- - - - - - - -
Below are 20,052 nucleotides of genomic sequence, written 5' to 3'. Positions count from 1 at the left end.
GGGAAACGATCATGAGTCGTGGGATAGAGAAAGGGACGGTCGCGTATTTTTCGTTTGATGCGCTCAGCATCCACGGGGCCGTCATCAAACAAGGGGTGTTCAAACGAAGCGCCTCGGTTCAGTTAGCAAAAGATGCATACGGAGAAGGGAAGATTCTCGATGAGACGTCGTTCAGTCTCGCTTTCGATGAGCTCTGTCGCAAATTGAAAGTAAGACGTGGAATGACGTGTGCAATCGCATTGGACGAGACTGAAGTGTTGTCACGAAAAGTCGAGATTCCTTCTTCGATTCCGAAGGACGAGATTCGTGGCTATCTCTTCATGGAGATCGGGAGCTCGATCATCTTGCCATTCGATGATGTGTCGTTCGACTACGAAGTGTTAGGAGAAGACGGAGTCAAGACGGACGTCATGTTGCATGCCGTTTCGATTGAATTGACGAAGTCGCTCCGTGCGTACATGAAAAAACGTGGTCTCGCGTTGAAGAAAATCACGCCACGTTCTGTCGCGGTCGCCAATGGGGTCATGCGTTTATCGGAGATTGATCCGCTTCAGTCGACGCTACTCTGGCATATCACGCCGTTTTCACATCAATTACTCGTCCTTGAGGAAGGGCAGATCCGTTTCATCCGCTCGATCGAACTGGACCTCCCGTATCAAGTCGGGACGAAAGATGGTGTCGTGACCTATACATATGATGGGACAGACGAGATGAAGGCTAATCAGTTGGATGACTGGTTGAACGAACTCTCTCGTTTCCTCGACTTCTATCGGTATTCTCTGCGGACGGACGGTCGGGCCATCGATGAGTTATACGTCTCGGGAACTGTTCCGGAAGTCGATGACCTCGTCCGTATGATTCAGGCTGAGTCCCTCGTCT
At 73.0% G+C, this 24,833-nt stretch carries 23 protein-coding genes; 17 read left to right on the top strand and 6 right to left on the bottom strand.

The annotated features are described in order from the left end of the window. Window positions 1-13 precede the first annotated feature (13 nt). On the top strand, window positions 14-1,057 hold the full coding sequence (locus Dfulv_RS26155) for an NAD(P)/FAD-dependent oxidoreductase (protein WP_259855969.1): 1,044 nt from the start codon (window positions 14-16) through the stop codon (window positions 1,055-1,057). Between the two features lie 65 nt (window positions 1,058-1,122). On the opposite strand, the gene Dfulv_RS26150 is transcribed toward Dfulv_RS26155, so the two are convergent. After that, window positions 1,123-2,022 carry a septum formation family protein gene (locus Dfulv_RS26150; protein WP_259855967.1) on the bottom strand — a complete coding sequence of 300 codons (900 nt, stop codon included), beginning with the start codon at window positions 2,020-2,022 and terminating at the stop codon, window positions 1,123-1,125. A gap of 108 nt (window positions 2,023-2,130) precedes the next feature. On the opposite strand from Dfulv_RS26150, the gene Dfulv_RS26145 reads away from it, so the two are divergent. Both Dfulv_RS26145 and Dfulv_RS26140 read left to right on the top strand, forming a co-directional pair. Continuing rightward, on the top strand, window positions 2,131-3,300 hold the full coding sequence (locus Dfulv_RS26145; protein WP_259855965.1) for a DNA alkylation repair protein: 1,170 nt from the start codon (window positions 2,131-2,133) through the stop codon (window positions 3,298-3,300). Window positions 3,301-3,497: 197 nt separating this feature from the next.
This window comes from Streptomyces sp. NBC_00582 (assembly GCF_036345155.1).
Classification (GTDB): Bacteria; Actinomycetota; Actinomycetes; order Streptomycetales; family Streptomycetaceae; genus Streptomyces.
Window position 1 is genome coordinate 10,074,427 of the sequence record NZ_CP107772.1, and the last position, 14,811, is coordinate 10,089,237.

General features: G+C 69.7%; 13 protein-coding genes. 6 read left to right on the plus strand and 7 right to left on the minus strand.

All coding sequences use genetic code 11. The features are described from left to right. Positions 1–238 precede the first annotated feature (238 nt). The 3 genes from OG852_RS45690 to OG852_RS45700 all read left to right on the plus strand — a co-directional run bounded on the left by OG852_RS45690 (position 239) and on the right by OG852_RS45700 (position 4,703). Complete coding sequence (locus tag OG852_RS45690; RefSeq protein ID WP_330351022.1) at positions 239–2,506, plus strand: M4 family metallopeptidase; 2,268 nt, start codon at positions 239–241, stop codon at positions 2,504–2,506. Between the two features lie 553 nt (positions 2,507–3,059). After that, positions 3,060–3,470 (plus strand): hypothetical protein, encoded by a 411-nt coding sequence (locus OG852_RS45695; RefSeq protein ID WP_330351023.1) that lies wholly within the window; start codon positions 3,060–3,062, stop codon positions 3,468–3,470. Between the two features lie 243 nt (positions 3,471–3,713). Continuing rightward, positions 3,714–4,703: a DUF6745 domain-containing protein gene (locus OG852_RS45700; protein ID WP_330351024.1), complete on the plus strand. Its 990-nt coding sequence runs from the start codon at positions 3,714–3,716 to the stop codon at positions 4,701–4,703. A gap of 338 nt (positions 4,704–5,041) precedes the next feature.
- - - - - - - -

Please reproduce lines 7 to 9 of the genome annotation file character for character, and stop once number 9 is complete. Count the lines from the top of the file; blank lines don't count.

Window position 1 is genome coordinate 10,074,427 of the sequence record NZ_CP107772.1, and the last position, 14,811, is coordinate 10,089,237.

General features: G+C 69.7%; 13 protein-coding genes. 6 read left to right on the plus strand and 7 right to left on the minus strand.

All coding sequences use genetic code 11. The features are described from left to right. Positions 1–238 precede the first annotated feature (238 nt). The 3 genes from OG852_RS45690 to OG852_RS45700 all read left to right on the plus strand — a co-directional run bounded on the left by OG852_RS45690 (position 239) and on the right by OG852_RS45700 (position 4,703). Complete coding sequence (locus tag OG852_RS45690; RefSeq protein ID WP_330351022.1) at positions 239–2,506, plus strand: M4 family metallopeptidase; 2,268 nt, start codon at positions 239–241, stop codon at positions 2,504–2,506. Between the two features lie 553 nt (positions 2,507–3,059). After that, positions 3,060–3,470 (plus strand): hypothetical protein, encoded by a 411-nt coding sequence (locus OG852_RS45695; RefSeq protein ID WP_330351023.1) that lies wholly within the window; start codon positions 3,060–3,062, stop codon positions 3,468–3,470. Between the two features lie 243 nt (positions 3,471–3,713). Continuing rightward, positions 3,714–4,703: a DUF6745 domain-containing protein gene (locus OG852_RS45700; protein ID WP_330351024.1), complete on the plus strand. Its 990-nt coding sequence runs from the start codon at positions 3,714–3,716 to the stop codon at positions 4,701–4,703. A gap of 338 nt (positions 4,704–5,041) precedes the next feature.